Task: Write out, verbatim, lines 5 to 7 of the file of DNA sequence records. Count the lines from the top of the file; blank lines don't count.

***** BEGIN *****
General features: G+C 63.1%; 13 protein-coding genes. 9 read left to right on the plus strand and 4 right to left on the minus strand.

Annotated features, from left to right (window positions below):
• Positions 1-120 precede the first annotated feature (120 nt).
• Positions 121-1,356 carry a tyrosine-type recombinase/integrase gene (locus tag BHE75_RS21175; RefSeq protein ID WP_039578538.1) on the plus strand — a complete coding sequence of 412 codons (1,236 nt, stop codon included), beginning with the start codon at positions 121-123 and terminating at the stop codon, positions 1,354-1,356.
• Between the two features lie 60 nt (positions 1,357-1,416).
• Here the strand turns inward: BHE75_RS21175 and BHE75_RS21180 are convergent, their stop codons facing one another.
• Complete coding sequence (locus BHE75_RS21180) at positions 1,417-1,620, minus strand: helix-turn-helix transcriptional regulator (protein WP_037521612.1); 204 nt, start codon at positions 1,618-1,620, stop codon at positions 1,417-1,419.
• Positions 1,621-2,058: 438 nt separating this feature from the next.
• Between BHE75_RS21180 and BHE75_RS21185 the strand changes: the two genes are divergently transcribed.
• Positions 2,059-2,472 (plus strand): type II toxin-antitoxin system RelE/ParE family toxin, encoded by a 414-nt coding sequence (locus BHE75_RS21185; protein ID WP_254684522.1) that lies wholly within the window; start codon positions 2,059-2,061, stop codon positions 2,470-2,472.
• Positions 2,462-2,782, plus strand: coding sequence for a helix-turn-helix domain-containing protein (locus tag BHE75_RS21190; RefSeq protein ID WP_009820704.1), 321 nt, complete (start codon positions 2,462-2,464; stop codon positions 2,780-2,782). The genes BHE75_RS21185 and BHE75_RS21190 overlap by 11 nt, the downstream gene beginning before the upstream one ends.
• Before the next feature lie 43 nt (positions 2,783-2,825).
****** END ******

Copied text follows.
• Between the two features lie 60 nt (positions 1,357-1,416).
• Here the strand turns inward: BHE75_RS21175 and BHE75_RS21180 are convergent, their stop codons facing one another.
• Complete coding sequence (locus BHE75_RS21180) at positions 1,417-1,620, minus strand: helix-turn-helix transcriptional regulator (protein WP_037521612.1); 204 nt, start codon at positions 1,618-1,620, stop codon at positions 1,417-1,419.